This issue represents a “marriage” of the family law and tax sections. These are the two oldest sections of the bar. There has been a lot of bantering as to who was first. We may need arbitration by the bar. It’s clear that if we are going to settle the dispute by tug of war, the tax section will need a tractor.
Inside, this edition of the Contra Costa Lawyer addresses family law issues that tax practitioners will find interesting and tax issues that family law practitioners will find enlightening.
One article, for instance, addresses tax questions most asked by the family law bar (See Tax Traps That Can Arise During Divorce). This issue also addresses the two most pressing initiatives by the Internal Revenue Service. The IRS, and particularly the EDD, does not believe that there is such a thing as an independent contractor and the penalties are huge if you are wrong (See Independent Contractor or Employee? The Consequences of Getting it Wrong ).
Secondly, the IRS believes that there are billions of dollars to be collected overseas and has made collecting this a priority (see Another Offshore Assets Reporting Requirement). In this regard, last year provided us with a look into IRS philosophy, which seems to be shifting from ensuring that everyone pays his or her fair tax to raising revenue.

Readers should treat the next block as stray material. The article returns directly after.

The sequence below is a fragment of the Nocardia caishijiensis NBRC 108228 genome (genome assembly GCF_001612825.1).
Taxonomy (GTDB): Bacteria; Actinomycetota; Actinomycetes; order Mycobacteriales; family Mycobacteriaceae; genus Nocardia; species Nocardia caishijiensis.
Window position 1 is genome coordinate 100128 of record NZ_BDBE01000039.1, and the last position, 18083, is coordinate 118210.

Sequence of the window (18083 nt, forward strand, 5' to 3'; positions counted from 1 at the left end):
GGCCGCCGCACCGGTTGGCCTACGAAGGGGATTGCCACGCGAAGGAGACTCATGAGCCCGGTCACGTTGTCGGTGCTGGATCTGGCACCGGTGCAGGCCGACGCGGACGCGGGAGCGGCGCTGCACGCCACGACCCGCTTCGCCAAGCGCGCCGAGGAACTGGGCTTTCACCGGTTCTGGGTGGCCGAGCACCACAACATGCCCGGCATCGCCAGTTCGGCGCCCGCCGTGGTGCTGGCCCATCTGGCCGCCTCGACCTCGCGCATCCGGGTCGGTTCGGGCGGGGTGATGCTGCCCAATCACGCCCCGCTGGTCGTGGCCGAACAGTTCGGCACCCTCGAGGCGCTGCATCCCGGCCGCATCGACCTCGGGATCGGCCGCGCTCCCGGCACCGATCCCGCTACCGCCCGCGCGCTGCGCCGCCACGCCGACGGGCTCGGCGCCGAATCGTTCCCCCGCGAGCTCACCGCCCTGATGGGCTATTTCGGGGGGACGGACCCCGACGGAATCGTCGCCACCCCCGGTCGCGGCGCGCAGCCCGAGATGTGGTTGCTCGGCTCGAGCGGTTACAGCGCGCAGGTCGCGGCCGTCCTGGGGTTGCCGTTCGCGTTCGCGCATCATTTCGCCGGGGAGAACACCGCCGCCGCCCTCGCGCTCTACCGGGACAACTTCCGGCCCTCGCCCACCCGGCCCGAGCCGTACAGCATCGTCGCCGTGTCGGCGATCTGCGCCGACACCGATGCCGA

When the IRS introduced the 2009 overseas voluntary disclosure initiative, it issued an FAQ. Number 23 said that if your penalties would be lower than the offer, you would be given the lower rate. The rate was then 20% of your overseas assets while the penalties for non-willful failure to file might be $500 or $10,000. Many taxpayers enrolled in the initiative based on this representation. On March 1, 2011, about the time that most of these applications were being processed, the IRS sent out a memorandum to its examiners which either said (depending on who you talk to) do not calculate the alternative or calculate the alternative based upon willful failure to file the treasury report required which carries humongous penalties and shifts the burden of proof to the IRS. The IRS did not change the FAQ and has not to this day. This is bait and switch, pure and simple. We leave you to think about the implications.
From the Family law perspective, this issue also discusses Qualified Domestic Relations Orders and the potential for malpractice law suits hidden within the seemingly innocuous issue of employee benefits in dissolutions (see QDRO: Malpractice Lurking). Finally, we also offer you a step-by step guide on how to obtain information and reports from law enforcement agencies in family law matters (see Getting the 411 from the 911).
We hope you enjoy this joint family law and tax edition!
Filed Under: Inside